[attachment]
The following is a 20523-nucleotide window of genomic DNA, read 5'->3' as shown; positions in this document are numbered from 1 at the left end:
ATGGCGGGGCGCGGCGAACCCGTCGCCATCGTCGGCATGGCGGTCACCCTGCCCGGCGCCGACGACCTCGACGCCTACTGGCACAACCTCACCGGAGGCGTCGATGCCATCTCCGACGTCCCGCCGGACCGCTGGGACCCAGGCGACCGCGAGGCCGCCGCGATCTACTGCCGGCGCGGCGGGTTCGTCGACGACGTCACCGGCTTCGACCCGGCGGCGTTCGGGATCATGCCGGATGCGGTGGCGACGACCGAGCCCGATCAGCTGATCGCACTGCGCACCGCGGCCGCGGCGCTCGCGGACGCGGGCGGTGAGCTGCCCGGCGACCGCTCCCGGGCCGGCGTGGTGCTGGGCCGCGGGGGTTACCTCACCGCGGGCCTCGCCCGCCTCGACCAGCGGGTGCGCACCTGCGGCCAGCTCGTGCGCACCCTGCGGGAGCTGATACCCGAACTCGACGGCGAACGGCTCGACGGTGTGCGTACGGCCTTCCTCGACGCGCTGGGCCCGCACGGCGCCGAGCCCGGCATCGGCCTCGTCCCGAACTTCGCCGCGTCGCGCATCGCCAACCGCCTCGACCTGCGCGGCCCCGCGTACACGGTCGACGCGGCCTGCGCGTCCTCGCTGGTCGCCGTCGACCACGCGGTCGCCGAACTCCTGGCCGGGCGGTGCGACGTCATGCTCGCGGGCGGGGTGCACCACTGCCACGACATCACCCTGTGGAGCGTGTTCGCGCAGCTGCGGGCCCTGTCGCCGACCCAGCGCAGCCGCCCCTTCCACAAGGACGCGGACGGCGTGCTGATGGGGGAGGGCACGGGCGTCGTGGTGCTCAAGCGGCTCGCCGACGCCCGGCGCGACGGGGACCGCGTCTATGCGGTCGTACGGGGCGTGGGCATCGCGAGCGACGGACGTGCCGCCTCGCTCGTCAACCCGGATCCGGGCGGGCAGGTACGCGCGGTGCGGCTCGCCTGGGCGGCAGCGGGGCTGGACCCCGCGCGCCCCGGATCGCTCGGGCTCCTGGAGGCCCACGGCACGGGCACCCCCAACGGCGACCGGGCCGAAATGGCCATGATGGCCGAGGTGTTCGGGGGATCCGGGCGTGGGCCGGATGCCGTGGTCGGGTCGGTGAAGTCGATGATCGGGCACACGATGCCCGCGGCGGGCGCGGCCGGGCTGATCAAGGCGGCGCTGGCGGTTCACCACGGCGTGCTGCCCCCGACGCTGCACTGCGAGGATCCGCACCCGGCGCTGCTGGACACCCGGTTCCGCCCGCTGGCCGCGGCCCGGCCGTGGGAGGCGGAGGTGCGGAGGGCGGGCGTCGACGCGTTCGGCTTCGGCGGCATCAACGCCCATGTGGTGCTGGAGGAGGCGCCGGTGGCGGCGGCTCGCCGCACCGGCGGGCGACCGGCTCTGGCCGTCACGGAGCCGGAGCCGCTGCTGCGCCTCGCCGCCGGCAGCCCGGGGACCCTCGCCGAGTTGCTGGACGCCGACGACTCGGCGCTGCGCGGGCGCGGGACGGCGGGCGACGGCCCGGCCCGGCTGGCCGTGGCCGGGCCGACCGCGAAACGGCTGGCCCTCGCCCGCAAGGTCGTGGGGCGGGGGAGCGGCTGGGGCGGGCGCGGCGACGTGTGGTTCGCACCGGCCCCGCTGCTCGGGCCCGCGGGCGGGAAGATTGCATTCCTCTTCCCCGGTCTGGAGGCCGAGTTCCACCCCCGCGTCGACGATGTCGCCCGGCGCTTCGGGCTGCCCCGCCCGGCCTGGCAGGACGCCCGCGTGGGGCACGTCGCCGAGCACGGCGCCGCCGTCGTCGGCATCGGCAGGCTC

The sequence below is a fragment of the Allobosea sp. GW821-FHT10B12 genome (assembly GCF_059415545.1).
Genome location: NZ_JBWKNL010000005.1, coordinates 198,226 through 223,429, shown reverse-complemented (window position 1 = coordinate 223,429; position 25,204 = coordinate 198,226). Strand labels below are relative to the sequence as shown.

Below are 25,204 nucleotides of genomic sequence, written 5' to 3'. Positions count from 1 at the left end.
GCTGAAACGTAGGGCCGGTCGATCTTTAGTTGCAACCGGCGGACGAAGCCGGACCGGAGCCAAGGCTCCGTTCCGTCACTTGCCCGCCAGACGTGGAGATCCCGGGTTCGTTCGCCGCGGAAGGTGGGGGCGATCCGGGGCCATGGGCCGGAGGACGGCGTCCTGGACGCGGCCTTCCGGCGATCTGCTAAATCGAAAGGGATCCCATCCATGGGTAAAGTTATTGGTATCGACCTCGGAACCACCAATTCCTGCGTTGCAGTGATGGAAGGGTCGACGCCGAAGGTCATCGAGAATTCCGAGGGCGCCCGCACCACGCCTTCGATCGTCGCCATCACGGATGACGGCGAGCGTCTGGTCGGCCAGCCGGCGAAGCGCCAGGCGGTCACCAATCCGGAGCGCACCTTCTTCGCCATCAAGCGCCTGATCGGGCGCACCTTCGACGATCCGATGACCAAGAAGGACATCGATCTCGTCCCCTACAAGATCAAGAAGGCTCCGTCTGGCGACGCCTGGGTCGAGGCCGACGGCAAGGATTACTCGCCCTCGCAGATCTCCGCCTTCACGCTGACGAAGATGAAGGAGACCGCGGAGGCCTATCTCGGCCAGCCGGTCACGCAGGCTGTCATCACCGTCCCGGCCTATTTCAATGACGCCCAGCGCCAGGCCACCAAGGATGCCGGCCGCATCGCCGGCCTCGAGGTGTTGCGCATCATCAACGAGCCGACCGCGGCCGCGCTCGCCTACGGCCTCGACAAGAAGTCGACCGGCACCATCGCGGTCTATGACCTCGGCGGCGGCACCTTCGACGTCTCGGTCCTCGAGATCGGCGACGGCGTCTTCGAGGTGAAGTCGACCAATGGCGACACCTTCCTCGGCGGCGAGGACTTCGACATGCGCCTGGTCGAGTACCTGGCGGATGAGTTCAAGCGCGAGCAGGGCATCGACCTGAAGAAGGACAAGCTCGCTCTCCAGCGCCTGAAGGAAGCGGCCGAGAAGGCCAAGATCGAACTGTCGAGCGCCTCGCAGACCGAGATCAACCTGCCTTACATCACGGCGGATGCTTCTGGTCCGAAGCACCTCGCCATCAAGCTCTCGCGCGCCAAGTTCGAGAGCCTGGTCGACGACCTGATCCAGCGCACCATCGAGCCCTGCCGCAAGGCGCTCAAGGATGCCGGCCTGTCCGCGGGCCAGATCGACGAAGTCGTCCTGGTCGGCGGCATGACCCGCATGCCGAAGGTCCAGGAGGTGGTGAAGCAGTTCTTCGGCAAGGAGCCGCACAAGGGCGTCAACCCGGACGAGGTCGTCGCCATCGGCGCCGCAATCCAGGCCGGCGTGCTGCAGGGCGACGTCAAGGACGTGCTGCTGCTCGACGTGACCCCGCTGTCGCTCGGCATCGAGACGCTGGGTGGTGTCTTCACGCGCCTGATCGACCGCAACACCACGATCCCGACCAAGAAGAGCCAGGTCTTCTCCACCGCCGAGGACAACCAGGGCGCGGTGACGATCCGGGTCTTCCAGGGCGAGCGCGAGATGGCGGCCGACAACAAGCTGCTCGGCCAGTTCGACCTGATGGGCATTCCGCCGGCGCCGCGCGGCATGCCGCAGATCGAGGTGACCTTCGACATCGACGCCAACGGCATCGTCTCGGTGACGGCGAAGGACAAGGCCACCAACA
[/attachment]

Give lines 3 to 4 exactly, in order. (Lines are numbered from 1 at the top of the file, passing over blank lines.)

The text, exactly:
The sequence below is a fragment of the Allobosea sp. GW821-FHT10B12 genome (assembly GCF_059415545.1).
Genome location: NZ_JBWKNL010000005.1, coordinates 198,226 through 223,429, shown reverse-complemented (window position 1 = coordinate 223,429; position 25,204 = coordinate 198,226). Strand labels below are relative to the sequence as shown.